- ISBN/SKU: 9781612511405
- Binding: Hardcover & eBook Coming Soon
- Era: 21st Century
- Number of Pages: 288
- Subject: Iraq War
- Date Available: March 2013
“Mr. Schulz is absolutely correct in describing the Anbar campaign as a "textbook example of how Marines—true to their organizational culture—learned, adapted, and prevailed over a murderous, cold-blooded foe." This victory was impossible to imagine when I was fighting in Anbar nine years ago, but today Drill Instructors at Parris Island are already shouting marching cadences to Marine recruits that celebrate those who led the fight in Anbar. It thus joins a long list of tough battles in which the Marine Corps demonstrated not just its legendary faithfulness but also its flexibility.”
—John Nagl, The Wall Street Journal , 3 May 2013
"More than just a military tactic book, this well-researched study documents the reasons for the debacle in Iraq after Saddam Hussein's fall and how the Marines changed the tide of war. Shultz thoughtfully explains the Iraqi culture of which Americans were woefully ignorant: the supreme importance of tribes, honor, centuries-old antagonisms between Sunnis and Shias....[This] even-handed treatise highlights the war's needless suffering and praises Marines who can list Anbar alongside Iwo Jima and Okinawa in their pantheon of heroism."— Publishers Weekly , March 11, 2013
The U.S. Marine Corps’ four-year campaign against al Qaeda in Anbar is a fight certain to take its place next to such legendary clashes as Belleau Wood, Guadalcanal, Peleliu, Iwo Jima, Okinawa, Chosin, and Khe Sanh. Its success, the author contends, constituted a major turning point in the Iraq War and helped alter the course of events and set the stage for the Surge in Baghdad a year later. This book brings to light all the decisive details of how the Marines, between 2004 and 2008, adapted and improvised as they applied the hard lessons of past mistakes.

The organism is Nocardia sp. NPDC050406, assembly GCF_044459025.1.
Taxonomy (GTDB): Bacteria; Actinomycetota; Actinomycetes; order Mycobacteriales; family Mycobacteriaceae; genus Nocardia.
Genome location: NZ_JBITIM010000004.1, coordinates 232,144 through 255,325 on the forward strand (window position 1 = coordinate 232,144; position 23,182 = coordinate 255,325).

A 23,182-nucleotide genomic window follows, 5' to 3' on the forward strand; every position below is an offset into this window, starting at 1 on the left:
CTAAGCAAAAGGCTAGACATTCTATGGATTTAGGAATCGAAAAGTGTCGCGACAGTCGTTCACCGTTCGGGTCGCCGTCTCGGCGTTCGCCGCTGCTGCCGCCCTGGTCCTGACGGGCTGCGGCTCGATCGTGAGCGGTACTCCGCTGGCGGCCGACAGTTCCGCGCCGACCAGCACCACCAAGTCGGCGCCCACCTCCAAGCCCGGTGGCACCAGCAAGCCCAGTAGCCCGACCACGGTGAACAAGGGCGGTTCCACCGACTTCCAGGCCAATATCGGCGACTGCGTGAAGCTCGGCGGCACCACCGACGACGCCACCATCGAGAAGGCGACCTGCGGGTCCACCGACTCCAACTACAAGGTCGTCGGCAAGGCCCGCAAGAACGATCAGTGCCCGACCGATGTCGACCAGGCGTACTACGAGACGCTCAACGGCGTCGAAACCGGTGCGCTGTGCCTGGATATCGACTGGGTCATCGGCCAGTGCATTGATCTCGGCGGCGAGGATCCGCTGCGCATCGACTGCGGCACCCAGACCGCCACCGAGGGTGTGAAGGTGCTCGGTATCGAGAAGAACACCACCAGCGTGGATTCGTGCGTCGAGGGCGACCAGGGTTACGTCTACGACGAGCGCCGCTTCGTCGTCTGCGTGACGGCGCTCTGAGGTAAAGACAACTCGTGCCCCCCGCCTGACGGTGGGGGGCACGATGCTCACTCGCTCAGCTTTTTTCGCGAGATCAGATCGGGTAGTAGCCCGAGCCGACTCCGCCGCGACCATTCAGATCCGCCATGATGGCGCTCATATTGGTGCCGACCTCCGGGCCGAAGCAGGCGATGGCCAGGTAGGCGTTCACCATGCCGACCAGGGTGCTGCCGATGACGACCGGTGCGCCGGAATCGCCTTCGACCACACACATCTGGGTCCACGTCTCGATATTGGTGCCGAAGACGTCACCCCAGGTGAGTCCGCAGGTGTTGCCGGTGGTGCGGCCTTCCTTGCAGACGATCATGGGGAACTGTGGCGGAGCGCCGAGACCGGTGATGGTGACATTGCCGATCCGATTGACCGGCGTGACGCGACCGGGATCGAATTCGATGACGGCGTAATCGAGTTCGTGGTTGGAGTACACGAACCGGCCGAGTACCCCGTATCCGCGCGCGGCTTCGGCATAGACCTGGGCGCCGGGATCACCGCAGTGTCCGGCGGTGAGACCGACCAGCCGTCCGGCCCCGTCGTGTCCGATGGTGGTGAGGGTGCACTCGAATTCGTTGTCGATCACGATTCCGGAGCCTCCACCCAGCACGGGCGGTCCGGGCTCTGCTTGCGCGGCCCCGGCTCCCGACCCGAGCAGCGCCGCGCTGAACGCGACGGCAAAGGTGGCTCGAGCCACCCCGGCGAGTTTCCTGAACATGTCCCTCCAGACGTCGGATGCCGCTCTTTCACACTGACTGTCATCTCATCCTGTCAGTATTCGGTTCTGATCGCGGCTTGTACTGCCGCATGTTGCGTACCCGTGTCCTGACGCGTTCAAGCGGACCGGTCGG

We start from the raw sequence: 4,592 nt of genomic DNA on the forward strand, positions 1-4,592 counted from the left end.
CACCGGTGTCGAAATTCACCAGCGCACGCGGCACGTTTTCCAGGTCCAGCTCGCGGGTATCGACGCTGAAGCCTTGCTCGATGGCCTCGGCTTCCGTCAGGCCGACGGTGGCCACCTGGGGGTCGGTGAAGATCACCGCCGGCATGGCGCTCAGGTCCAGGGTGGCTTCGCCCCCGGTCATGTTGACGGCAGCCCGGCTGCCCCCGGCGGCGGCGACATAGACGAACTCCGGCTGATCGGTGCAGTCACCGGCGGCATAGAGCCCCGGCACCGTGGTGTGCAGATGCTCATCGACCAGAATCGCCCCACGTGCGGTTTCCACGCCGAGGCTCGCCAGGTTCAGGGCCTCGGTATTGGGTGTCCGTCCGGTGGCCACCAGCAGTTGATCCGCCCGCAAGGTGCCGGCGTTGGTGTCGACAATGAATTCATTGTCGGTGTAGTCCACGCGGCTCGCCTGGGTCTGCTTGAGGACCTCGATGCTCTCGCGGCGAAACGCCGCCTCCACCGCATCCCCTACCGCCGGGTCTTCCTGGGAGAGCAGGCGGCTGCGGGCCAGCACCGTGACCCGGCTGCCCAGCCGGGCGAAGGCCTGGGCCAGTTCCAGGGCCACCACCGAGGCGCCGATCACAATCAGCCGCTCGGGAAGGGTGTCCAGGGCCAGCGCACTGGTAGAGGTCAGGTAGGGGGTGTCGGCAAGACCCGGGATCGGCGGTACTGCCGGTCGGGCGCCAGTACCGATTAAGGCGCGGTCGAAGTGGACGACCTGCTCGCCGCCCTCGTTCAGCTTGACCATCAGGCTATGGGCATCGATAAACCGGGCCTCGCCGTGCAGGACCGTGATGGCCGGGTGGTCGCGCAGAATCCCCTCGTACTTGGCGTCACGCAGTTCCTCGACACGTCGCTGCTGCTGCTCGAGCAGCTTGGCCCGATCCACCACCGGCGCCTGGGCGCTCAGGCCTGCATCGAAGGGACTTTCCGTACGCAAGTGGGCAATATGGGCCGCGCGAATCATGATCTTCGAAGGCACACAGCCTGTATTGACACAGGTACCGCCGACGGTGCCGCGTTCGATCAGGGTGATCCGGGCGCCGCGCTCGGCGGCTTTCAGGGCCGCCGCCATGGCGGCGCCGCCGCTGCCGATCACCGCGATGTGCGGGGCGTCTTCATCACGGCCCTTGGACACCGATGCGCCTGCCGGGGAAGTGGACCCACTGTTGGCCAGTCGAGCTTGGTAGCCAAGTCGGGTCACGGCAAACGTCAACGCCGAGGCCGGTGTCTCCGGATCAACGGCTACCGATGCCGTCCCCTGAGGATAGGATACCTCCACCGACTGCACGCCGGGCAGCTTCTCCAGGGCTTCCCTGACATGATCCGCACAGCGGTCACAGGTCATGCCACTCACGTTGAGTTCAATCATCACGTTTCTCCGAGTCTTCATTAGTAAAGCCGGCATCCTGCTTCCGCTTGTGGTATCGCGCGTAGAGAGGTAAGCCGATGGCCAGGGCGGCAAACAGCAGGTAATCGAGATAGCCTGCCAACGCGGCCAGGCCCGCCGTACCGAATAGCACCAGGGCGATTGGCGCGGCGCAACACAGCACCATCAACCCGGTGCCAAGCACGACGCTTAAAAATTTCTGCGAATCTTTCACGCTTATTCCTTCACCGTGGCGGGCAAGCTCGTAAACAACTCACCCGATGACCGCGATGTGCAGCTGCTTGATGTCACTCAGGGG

In March 2004, when part of the 1st Marine Expeditionary Force (I MEF) was deployed to Anbar Province in the heart of the Sunni triangle, the Marines quickly found themselves locked in a bloody test of wills with al Qaeda, and a burgeoning violent insurgency. By the spring of 2006, according to all accounts, enemy violence was skyrocketing, while predictions for any U.S. success were plummeting. But at that same time new counterinsurgency initiatives were put in place when I MEF returned for its second tour in Anbar, and the Marines began to gain control. By September 2008 the fight was over. Richard Shultz, a well-known author and international security studies expert, has thoroughly researched this subject. His book effectively argues the case for the Marines changing the course of the war at Anbar, which is contrary to the conventional wisdom that the Surge was the turning point.
Richard H. Shultz, Jr., is professor of international politics at the Fletcher School, Tufts University, where he directs its International Security Studies Program. He also is director of research at the National Strategy Information Center in Washington, DC. His many books include the widely reviewed Insurgents, Terrorists, and Militias and The Secret War against Hanoi. He lives in Medford, MA.